In October business bankruptcies shot up 7% from September, 24% more than in the same month last year. Through the first 10 months of 2009, 74,832 businesses filed for bankruptcy, a 16% increase from the same time frame last year. The hardest hit industries were real estate and retail. The October 2009 consumer bankruptcies increased by 8.9 percent from the 124,790 filings the month before.
Yesterday CIT Group, a century old small to mid capitalization business lender, filed Chapter 11. CIT had operated in 50 countries and 30 industries. Today CIT was removed from its listing on the NY Stock Exchange. Because credit has tightened, expect more bankruptcies through the coming year.
If you run your own business, be diligent about collecting on your outstanding invoices. Wait too long in pressing for payment, especially with a small business, and you could risk seeing your receivables dismissed in a bankruptcy.
Today President Obama warned that “We anticipate that we’re going to continue to see some job losses in the weeks and months to come.” There is “always a lag of several months between businesses starting to make profits again and investing again and them actually rehiring again.”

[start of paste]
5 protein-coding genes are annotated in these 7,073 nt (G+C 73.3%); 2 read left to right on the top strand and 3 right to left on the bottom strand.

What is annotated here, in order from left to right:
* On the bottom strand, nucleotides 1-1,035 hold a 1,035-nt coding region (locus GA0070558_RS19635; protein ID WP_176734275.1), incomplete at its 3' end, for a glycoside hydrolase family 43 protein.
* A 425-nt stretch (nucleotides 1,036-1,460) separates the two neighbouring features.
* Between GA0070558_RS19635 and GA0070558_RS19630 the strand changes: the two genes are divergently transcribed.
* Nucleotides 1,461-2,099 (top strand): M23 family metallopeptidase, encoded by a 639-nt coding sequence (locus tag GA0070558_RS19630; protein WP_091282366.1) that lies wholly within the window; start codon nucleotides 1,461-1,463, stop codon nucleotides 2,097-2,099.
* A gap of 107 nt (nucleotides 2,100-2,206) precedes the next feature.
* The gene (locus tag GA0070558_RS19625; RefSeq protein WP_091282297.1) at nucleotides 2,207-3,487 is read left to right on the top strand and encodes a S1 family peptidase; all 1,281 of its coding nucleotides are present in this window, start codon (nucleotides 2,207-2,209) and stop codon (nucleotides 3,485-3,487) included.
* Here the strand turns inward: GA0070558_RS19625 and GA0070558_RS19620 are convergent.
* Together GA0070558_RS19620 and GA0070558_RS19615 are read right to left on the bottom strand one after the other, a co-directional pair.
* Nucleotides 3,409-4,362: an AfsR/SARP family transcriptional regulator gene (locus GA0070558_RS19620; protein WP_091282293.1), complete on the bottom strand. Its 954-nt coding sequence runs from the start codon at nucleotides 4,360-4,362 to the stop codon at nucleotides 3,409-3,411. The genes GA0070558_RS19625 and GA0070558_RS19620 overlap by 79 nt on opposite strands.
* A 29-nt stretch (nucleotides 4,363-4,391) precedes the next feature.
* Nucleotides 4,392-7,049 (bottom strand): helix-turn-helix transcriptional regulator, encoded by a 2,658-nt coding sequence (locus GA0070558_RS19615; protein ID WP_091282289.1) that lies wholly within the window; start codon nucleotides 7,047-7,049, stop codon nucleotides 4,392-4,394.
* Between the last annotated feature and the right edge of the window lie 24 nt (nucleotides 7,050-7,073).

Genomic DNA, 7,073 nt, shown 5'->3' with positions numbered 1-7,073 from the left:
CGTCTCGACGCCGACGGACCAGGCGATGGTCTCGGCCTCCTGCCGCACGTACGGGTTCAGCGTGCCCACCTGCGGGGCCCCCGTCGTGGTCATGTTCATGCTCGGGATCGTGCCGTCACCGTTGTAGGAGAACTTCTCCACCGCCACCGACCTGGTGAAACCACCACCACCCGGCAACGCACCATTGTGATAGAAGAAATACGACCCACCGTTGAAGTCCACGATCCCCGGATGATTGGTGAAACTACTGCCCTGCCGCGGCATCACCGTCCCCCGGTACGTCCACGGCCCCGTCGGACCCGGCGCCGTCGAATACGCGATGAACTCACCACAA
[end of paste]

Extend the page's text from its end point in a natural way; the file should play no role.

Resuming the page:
Mr. Obama added “that having moved the economy on the right track … there’s no reason why we’re not going to be able to not only create jobs, but the kind of sustainable economic growth that everybody’s looking for.” He observed that past US growth was largely driven by borrowing that can no longer be maintained today. He suggested that by turning attention to exports Americans could build a more sustainable economy.
Since the economy remains weak, many are calling for another stimulusalthough not on the scale of the $787 billion package passed last February. That bill was responsible in some estimates for up to 40% of last quarter’s 3.5% recession busting rise in the GDP. In response to the economy’s softness, today the Senate took a procedural vote that would allow the Treasury to extend the $700 Billion Troubled Asset Relief Program, TARP, to troubled banks past the end of the year. The Senate is also expected to act soon on providing up to 14 additional weeks of unemployment insurance for those hit the hardest.
Because businesses had cut inventories and expenses to the bone, one welcome piece of news shined brightly today. Manufacturing in the US rose in October to its highest level since April 2006. It was the third straight month of expansion.
Of direct relevance to home buyers is that the National Association of Realtors reported that its pending home sale index rose 6.1% in September, largely due to the first time home buyer’s tax credit. The Senate is expected to soon take up an extension and expansion of the credit, which has already passed the House.